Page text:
Meeting News Coverage

Public restrooms contained too many bacteria to count

BOSTON — High-touch areas of public restrooms — particularly areas people touched after washing their hands — frequently contained more than 1,000 colony-forming units per milliliter of infection-causing bacteria, according to findings presented here.

Lennox Archibald, MD, PhD, of the College of Medicine at the University of Florida in Gainesville, spoke to Infectious Disease News at the IDSA 49th Annual Meeting. “The six or seven bugs that we found were the ones that cause two-thirds of infections in health care centers,” he said.

Archibald
Lennox Archibald, MD, PhD

The researchers aimed to fill a void in qualitative or quantitative data about bacterial contamination of surfaces likely to be touched after washing and drying hands in public restrooms. Public restroom areas included those in malls, hospitals, offices, lecture halls, conference centers, department stores, restaurants, airports and resorts.

Of the multitude of organisms recovered, the predominant gram-positive organisms recovered included Staphylococcus, Micrococcus, Bacillus and Enterococcus. Gram-negative microorganisms were mostly Enterobacteriaceae (eg, Escherichia coli, Klebsiella, Cronobacter, Leclercia, Pantoea and Serratia) or non-fermenters, according to the results.

All high-touch surfaces yielded extensive quantitative cultures. The quantity of organisms was too numerous to count in several of the restrooms. The research included a process of counting up to 1,000 colony-forming units (CFU)/milliliter. Archibald said the standard measure for “too numerous to count” is usually 250 CFU/mL.

The areas most likely to contain microorganisms that were too numerous to count included faucets, soap and paper dispenser operating levers, and the exit door handle of restaurants and aircraft restrooms.

“It is especially important to note that this was in areas people touched after they washed their hands,” he said.

This was the first phase of a three-phase study. “The first phase, which we are looking at here, was simply a microbiologic characterization,” Archibald said. “The second phase included observation of hand washing practices, including the time taken to wash and dry hands, and the third phase included information on more than 200 bathrooms representing 40 different kinds of sites. These data are forthcoming.”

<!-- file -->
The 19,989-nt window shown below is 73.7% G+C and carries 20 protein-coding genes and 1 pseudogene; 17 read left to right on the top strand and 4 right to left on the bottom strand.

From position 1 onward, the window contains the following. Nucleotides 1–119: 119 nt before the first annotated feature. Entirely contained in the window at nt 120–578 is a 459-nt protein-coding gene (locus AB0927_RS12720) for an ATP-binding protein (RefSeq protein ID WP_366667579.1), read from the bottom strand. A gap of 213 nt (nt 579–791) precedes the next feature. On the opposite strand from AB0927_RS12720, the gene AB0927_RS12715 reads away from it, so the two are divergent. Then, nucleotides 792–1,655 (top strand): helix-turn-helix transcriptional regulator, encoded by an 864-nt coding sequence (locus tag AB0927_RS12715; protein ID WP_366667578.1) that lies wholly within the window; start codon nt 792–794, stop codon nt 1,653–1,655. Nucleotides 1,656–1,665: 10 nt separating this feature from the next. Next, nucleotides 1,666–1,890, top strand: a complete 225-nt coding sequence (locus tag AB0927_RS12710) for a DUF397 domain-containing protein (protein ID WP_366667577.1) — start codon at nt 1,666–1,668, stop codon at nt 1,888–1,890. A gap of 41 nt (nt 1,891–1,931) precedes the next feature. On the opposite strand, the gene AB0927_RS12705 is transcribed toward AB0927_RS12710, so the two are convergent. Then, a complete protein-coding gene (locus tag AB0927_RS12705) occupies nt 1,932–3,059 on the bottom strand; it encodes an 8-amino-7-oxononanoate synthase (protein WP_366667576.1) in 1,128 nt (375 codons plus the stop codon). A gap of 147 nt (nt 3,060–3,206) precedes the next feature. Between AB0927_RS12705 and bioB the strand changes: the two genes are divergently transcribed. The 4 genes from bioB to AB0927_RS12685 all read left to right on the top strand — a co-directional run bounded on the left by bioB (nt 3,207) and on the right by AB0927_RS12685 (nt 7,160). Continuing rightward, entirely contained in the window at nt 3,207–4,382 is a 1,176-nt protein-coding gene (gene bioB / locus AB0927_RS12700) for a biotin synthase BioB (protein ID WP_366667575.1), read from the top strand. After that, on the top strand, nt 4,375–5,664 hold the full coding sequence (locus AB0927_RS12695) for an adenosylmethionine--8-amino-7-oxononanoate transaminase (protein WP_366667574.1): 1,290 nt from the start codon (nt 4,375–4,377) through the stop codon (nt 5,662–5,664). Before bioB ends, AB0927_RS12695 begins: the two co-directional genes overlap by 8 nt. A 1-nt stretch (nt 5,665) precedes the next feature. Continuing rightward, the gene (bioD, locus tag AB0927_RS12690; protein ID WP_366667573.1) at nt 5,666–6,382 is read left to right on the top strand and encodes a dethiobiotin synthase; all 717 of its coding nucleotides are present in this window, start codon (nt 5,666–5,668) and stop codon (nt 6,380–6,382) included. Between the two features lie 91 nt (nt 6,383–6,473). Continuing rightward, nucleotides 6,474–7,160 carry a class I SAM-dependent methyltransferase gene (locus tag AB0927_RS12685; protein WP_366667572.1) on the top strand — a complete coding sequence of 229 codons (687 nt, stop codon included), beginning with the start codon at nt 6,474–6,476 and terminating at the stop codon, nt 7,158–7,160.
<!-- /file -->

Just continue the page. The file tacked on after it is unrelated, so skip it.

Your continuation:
The trial was conducted from December to February. The researchers cultured 18 public restrooms and four commercial aircraft.

Disclosure: Dr. Archibald reports no relevant financial disclosures.

For more information:

  • Archibald L. #314. Presented at: IDSA 49th Annual Meeting; Oct. 20-23, 2011; Boston.

PERSPECTIVE

Keith S. Kaye, MD, MPH
Keith S. Kaye, MD, MPH

These findings are not surprising, but are notable. Several of the pathogens identified are known colonizers of the gastrointestinal tract, skin or nares. What is notable is that items such as faucets and doorknobs were contaminated — thus, even after washing your hands in the bathroom, there is a high likelihood that they can become immediately contaminated. The role of ‘hands free’ faucets, soap and towel dispensers, and doors that can be operated by feet or open automatically seem to be particularly relevant in health care and food care arenas.

– Keith S. Kaye, MD, MPH

Infectious Disease News Editorial Board member

Disclosure: Dr. Kaye reports no relevant financial disclosures.

Twitter Follow InfectiousDiseaseNews.com on Twitter.